Sen. Kamala Harris is making a key staffing change ahead of a holiday season in which she’ll be mulling a decision on a presidential run. On Monday, Harris announced Rohini Kosoglu as her new chief of staff. Kosoglu, who is Sri Lankan-American, enters the position as the only Asian-American woman currently serving as a U.S. senator's chief of staff — and she tells Bustle that she's optimistic about Congress becoming more diverse in 2019.
"As a woman of color in this position, I think it’s important to create a pipeline of talent," Kosoglu says, adding that diversity is an issue that Harris also "feels is important."
Kosoglu's promotion from deputy chief of staff reflects a diversity among Harris' staffers that isn't matched by all her Democratic colleagues. And the numbers bear that out. According to a 2017 report released by Senate Democratic Leader Chuck Schumer, most senators from the party employ women staffers, but an overwhelming number of staffers are white. At the time that report was released, Harris' office employed the second-highest number of people of color, behind only Hawaii Sen. Brian Schatz's office. The newly minted chief of staff tells Bustle that it's important for lawmakers and senior congressional staff to reflect the demographics of the country.
"I think it’s important that when we advance diversity [in Congress], we also advance the ability to address many issues in front of us," Kosoglu says. "Our staff reflects California — the makeup of California, as well as the country."
Kosoglu, who attended the University of Michigan and The George Washington University, got her first taste of national politics as a mailroom manager for Sen. Debbie Stabenow (D-Mich.) after she graduated. She worked her way up in Stabenow's office to senior policy adviser, then moved on to Sen. Michael Bennett's (D-Colo.) office as his senior health care adviser while Congress crafted and passed Obamacare. After seven years with Bennett's office, Kosoglu got an offer from Harris, then a senator-elect, to work as deputy chief of staff.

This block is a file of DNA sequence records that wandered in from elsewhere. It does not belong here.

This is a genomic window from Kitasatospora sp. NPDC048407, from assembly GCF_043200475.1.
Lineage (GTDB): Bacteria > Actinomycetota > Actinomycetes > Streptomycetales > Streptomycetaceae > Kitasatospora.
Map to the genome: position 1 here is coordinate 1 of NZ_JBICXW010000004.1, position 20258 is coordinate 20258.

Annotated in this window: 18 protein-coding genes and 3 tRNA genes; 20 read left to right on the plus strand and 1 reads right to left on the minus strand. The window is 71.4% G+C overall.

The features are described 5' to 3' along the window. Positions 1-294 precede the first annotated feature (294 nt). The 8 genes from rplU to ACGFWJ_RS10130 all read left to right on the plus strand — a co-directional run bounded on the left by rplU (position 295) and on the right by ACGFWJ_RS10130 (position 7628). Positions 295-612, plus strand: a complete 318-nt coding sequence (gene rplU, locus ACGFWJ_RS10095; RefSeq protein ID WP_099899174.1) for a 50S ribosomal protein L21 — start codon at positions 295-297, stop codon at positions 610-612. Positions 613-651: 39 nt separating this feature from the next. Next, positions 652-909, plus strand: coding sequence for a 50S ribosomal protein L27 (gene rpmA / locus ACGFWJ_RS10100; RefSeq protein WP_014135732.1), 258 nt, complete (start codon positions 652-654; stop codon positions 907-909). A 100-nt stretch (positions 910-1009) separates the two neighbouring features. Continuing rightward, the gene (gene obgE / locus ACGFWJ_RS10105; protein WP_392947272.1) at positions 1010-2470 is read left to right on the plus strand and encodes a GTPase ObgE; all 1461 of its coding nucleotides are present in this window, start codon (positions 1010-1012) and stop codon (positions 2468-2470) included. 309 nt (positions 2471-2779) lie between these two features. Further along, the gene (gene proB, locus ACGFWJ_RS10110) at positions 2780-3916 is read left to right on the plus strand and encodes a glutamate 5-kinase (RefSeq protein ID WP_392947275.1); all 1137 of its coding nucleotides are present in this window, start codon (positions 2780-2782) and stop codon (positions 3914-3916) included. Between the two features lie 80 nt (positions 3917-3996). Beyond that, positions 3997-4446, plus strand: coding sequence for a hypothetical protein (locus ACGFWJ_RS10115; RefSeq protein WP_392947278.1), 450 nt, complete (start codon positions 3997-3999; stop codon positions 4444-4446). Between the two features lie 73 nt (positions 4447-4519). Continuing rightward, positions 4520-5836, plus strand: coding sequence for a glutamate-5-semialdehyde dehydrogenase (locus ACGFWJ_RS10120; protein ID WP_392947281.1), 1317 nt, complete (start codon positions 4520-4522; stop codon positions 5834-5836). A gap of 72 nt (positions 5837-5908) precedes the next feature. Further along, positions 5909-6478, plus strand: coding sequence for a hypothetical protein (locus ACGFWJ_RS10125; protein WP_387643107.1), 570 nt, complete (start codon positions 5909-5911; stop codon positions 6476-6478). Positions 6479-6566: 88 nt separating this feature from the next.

"I jumped at that chance to help her and the people of California get this office up and running," Kosoglu says.
Now, Kosoglu says that part of her job as chief of staff will be to keep the senator's door open to young people, and show that that "this is the job that they can have. This is the job that they can see themselves in."
The staffing announcement comes a few weeks after a former senior aide to Harris, Larry Wallace, resigned his post after The Sacramento Bee asked about a $400,000 settlement stemming from allegations of "gender harassment" by his former assistant.
The Bee reported that the complaint arrived at the California Justice Department in October 2016, when Harris was still state attorney general. Harris told The Bee that the settlement was "deeply unsettling and sad," and she's maintained that she and her office weren't previously aware of the settlement. Kosoglu echoes what Harris told The Bee about the "frustrating" situation.
"She’s already been working to make sure that we reexamine our employee paperwork that people come in and sign," Kosoglu says of Harris. "Certainly within our Senate office we have high standards around any training — employee training that they go through — and also that there is a strong chain of command in terms of any complaints that anyone has in our office."
As a new crop of women and people of color prepare to be sworn in to Congress in January, the priorities of lawmakers on Capitol Hill are expected to shift. Legislation like the Green New Deal and the Domestic Workers Bill of Rights (which Harris co-sponsors) are gaining support, reflecting the values of minority communities that have had little to no representation in Congress in the past.
Like the range of experiences among members of the incoming 116th Congress, Kosoglu says having that diversity in background is valued in Harris' office. A mom of two children, aged 3 and 5, Kosoglu says that being a mother and being a chief of staff to a senator "are not separate from each other." If her son has a day off from school, he'll visit the office and spend the workday there.
Juggling both roles has been made easier in an office where "we're transparent about our lives," Kosoglu says.
"Certainly Sen. Harris encourages our office to be open and honest and transparent with each other with the lives that we have. And she understands the sacrifices we all make to do public service," Kosoglu adds. "The part that I enjoy is that when we’re able to take certain experiences that we’ve all had ... and be able to focus that on policy agenda that helps the middle class."